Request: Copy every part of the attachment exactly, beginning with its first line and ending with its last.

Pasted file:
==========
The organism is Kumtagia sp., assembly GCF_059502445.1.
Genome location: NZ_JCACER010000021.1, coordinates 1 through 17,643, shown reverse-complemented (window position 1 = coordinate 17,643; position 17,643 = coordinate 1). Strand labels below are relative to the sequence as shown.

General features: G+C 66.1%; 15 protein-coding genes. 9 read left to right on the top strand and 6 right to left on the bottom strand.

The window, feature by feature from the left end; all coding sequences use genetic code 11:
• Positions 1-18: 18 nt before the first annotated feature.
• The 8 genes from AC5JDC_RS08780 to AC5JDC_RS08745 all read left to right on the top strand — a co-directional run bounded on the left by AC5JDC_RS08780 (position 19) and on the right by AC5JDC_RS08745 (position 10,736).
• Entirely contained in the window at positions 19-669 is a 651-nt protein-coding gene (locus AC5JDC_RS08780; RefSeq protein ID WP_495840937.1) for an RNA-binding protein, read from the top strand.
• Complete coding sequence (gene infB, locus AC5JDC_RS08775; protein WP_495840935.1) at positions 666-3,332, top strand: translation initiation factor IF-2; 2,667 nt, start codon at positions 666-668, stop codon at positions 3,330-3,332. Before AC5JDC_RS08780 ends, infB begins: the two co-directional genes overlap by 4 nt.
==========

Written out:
The organism is Kumtagia sp., assembly GCF_059502445.1.
Genome location: NZ_JCACER010000021.1, coordinates 1 through 17,643, shown reverse-complemented (window position 1 = coordinate 17,643; position 17,643 = coordinate 1). Strand labels below are relative to the sequence as shown.

General features: G+C 66.1%; 15 protein-coding genes. 9 read left to right on the top strand and 6 right to left on the bottom strand.

The window, feature by feature from the left end; all coding sequences use genetic code 11:
• Positions 1-18: 18 nt before the first annotated feature.
• The 8 genes from AC5JDC_RS08780 to AC5JDC_RS08745 all read left to right on the top strand — a co-directional run bounded on the left by AC5JDC_RS08780 (position 19) and on the right by AC5JDC_RS08745 (position 10,736).
• Entirely contained in the window at positions 19-669 is a 651-nt protein-coding gene (locus AC5JDC_RS08780; RefSeq protein ID WP_495840937.1) for an RNA-binding protein, read from the top strand.
• Complete coding sequence (gene infB, locus AC5JDC_RS08775; protein WP_495840935.1) at positions 666-3,332, top strand: translation initiation factor IF-2; 2,667 nt, start codon at positions 666-668, stop codon at positions 3,330-3,332. Before AC5JDC_RS08780 ends, infB begins: the two co-directional genes overlap by 4 nt.